Making global health knowledge accessible. news

January 24, 2023—Next summer will mark 15th Annual session of the Global Health Delivery Intensive Program at the Harvard TH Chan School of Public Health. The three-week non-degree program brings together mid-career professionals from around the world to gain skills and think through issues related to improving health care delivery for patients. Co-directed by Rebecca Weintraub and Joseph Rattigan, it is one of the few programs that links the Harvard Chan School and Harvard Medical School.

Students enroll in three courses, which are also components of the Master of Medical Sciences in Global Health Delivery degree-program offered through HMS. Courses cover topics including the design of effective global health interventions, epidemiological methods for global health, and management practices. Students also participate in additional learning and mentoring opportunities. To date, more than 550 practitioners, policy leaders and government administrators from 80 countries have participated.

Next year’s event will be held virtually from July 6-28. Applications close February 1.

The annual intensive has proven powerful for both students and faculty members, said Julie Rosenberg, deputy director of the Global Health Delivery Project (GHD), which administers the program. “Working in global health can be really difficult and isolating. You are fighting a lot of tough battles. So, when people come together who share a common commitment to the same cause, shared passion and shared values working, it comes to life again.

During the program’s graduation ceremony, students often talk about what it means to be part of a community of changemakers and how excited they are to continue their work. The GHDI website shares their thoughts and stories. After the program, students join an alumni community that continues to provide support and share best practices.

Jessica Cohen, Bruce A. Beale, Robert L. Beale and Alexander S. global health. “The diversity in students’ experiences and insights leads to truly engaging discussions about how to tackle the most challenging issues in global health.”

Other Harvard Chan School faculty members who teach during the intensive include Rifat Attun, Richard Siegrist, and Marcelo Pagano, who teach quantitative courses alongside HMS lecturer Maryke Smith Fawji.

“We are fortunate that we have a dedicated group of global health experts from Harvard faculty who have helped teach the program for more than a decade,” said Rattigan, associate professor in the Department of Global Health and Population at the Harvard Chan School. ” An associate professor and director of curriculum development for global health delivery training programs at HMS. “It’s a wonderful community that makes students feel welcome and valued.”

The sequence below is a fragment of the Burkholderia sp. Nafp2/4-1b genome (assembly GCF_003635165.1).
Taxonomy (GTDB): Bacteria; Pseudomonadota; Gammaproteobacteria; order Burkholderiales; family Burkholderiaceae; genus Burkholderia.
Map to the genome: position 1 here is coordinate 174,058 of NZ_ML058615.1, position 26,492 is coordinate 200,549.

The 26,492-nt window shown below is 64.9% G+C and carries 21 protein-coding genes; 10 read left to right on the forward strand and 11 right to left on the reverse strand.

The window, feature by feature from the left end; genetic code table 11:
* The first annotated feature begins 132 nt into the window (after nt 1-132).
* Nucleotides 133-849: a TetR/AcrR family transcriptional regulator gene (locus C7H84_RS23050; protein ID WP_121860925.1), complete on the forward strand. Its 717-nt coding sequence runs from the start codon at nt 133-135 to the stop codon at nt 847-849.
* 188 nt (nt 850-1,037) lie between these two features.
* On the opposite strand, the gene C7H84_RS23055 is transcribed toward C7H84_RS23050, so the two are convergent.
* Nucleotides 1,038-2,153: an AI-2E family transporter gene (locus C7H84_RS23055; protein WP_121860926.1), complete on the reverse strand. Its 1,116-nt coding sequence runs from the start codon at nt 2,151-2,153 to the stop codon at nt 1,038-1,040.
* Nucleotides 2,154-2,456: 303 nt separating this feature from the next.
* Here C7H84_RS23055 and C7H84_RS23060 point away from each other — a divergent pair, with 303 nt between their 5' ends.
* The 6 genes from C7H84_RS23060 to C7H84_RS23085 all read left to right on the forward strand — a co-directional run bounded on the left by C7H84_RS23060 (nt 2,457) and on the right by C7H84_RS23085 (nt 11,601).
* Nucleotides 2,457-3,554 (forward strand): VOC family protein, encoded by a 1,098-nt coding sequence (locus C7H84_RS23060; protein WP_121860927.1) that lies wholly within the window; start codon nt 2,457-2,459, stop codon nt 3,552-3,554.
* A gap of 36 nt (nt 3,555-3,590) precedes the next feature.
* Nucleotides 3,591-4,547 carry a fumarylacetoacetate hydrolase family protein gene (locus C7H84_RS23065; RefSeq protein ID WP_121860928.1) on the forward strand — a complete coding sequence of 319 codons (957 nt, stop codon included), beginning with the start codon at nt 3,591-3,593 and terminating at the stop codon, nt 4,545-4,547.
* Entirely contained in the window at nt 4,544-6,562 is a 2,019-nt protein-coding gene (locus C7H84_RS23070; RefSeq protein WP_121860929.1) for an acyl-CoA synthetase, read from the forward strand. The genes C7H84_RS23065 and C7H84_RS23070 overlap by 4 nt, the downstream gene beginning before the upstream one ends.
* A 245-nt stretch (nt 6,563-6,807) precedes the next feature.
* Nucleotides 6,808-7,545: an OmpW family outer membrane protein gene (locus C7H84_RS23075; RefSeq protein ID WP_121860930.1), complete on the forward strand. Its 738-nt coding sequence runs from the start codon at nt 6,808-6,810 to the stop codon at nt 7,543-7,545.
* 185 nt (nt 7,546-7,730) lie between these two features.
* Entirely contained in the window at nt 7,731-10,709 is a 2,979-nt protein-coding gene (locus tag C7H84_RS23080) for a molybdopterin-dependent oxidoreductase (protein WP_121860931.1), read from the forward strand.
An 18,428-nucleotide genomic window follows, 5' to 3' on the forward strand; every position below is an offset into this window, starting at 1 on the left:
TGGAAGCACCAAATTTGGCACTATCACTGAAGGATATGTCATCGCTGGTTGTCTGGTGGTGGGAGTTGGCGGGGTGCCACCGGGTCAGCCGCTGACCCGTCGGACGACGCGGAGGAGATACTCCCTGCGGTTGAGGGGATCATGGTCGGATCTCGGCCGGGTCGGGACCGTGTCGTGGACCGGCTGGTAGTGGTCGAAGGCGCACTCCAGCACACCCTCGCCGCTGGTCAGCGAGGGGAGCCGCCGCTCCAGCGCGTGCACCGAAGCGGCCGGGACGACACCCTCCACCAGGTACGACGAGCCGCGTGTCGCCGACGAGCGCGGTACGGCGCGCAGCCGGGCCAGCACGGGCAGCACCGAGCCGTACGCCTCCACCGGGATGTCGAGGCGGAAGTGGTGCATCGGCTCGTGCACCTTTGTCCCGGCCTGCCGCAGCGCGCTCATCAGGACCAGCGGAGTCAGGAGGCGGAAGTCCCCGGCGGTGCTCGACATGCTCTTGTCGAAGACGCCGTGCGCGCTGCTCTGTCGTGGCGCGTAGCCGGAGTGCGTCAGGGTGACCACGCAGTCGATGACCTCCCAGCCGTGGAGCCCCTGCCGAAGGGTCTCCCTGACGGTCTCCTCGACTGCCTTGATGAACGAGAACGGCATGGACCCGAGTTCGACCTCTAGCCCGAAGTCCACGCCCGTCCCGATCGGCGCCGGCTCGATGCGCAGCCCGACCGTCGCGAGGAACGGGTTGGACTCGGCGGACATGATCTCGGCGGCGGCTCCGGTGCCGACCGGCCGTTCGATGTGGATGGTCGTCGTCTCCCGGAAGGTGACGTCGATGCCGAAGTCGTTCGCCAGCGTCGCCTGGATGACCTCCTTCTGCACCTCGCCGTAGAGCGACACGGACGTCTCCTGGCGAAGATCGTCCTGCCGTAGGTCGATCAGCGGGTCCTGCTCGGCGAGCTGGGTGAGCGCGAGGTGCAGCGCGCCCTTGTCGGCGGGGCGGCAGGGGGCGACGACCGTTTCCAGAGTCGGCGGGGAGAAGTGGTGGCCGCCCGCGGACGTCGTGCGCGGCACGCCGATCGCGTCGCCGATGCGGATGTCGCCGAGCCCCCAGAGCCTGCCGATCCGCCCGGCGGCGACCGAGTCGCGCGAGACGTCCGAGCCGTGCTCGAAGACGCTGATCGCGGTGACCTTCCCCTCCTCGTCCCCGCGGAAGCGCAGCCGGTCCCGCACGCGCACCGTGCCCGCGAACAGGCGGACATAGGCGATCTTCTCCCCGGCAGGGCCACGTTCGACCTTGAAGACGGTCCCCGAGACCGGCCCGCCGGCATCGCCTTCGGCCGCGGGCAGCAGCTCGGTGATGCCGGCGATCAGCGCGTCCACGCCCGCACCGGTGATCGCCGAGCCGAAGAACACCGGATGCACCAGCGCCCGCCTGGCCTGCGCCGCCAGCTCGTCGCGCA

real-time knowledge exchange

GHD was founded in 2007 by Jim Kim, Paul Farmer and Michael Porter, with director Rebecca Weintraub, assistant professor in the Department of Global Health and Social Medicine at HMS, associate physician at Brigham and Women’s Hospital and director of vaccine distribution at Ariadne . Labs. The goal was to learn from what was going well in global health and to make this knowledge accessible in the form of teaching cases. The program also ran an online community of practice for a decade, fostering real-time knowledge exchange, and developed a program – now integrated into Ariadne Labs’ Better Evidence work – a subscription-based clinical Support tools to promote decision making, access and use.

“We started the Global Health Delivery Project with the idea that there was a gap between the knowledge of what works and what is being done in the field to improve health for patients and populations. By turning discoveries into better care, we can improve health outcomes, health equity,” Weintraub said. “Teaching is one way we are bridging this gap. We’re really trying to carry on the legacy of one of our founders, Paul Farmer, who believed that teaching students was his retirement plan.

Weintraub, Rattigan, Rosenberg and their colleagues have also authored a collection of more than 45 teaching cases that cover topics including maternal health, HIV and the COVID-19 vaccine supply chain. The cases are used during an intensive summer and are made available free online along with the teaching notes. They are taught at universities around the world and have been downloaded tens of thousands of times.

In November, GHD launched a new case on smallpox eradication in conjunction with a virtual learning series called Being Better Ancestors. It was created by the Center for Global Health Innovation and co-authored by public health experts Bill Foege, MPH ’65 — who helped develop the vaccination strategy that ultimately broke the cycle of smallpox transmission — and Mark Rosenberg, former U.S. assistant surgeon general and CEO Task Force for Global Health.

Work on the project began before the pandemic, Julie Rosenberg said, but the relevance soon became clear. “We can see many parallels with the COVID outbreak and response, and the challenges that public health may face around the global coordination of vaccine distribution,” she said. As Covid and other potential pandemics loom on the horizon, “we can learn a lot from the past instead of reinventing the wheel every time something happens. Hopefully this case, and the teaching we do, can help lay the foundation.”

,Amy Rodger

Photo: Courtesy of the Global Health Delivery Project

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